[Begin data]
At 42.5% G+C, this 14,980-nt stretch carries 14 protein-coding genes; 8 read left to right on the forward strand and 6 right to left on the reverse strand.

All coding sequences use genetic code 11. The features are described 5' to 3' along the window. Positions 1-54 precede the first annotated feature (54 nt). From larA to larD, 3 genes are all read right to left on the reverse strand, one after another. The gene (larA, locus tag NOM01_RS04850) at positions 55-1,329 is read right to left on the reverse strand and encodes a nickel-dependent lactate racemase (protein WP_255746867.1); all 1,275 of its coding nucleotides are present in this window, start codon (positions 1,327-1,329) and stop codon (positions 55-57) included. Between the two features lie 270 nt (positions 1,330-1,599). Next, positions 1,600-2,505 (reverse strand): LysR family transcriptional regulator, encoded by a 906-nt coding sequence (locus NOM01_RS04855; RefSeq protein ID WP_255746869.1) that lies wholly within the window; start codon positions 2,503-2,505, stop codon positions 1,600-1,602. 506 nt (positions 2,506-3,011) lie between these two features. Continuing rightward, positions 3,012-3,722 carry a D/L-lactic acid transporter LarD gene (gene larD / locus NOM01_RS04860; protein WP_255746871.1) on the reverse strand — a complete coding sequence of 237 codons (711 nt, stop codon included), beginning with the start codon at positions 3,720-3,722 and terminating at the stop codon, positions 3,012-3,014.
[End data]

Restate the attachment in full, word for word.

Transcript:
At 42.5% G+C, this 14,980-nt stretch carries 14 protein-coding genes; 8 read left to right on the forward strand and 6 right to left on the reverse strand.

All coding sequences use genetic code 11. The features are described 5' to 3' along the window. Positions 1-54 precede the first annotated feature (54 nt). From larA to larD, 3 genes are all read right to left on the reverse strand, one after another. The gene (larA, locus tag NOM01_RS04850) at positions 55-1,329 is read right to left on the reverse strand and encodes a nickel-dependent lactate racemase (protein WP_255746867.1); all 1,275 of its coding nucleotides are present in this window, start codon (positions 1,327-1,329) and stop codon (positions 55-57) included. Between the two features lie 270 nt (positions 1,330-1,599). Next, positions 1,600-2,505 (reverse strand): LysR family transcriptional regulator, encoded by a 906-nt coding sequence (locus NOM01_RS04855; RefSeq protein ID WP_255746869.1) that lies wholly within the window; start codon positions 2,503-2,505, stop codon positions 1,600-1,602. 506 nt (positions 2,506-3,011) lie between these two features. Continuing rightward, positions 3,012-3,722 carry a D/L-lactic acid transporter LarD gene (gene larD / locus NOM01_RS04860; protein WP_255746871.1) on the reverse strand — a complete coding sequence of 237 codons (711 nt, stop codon included), beginning with the start codon at positions 3,720-3,722 and terminating at the stop codon, positions 3,012-3,014.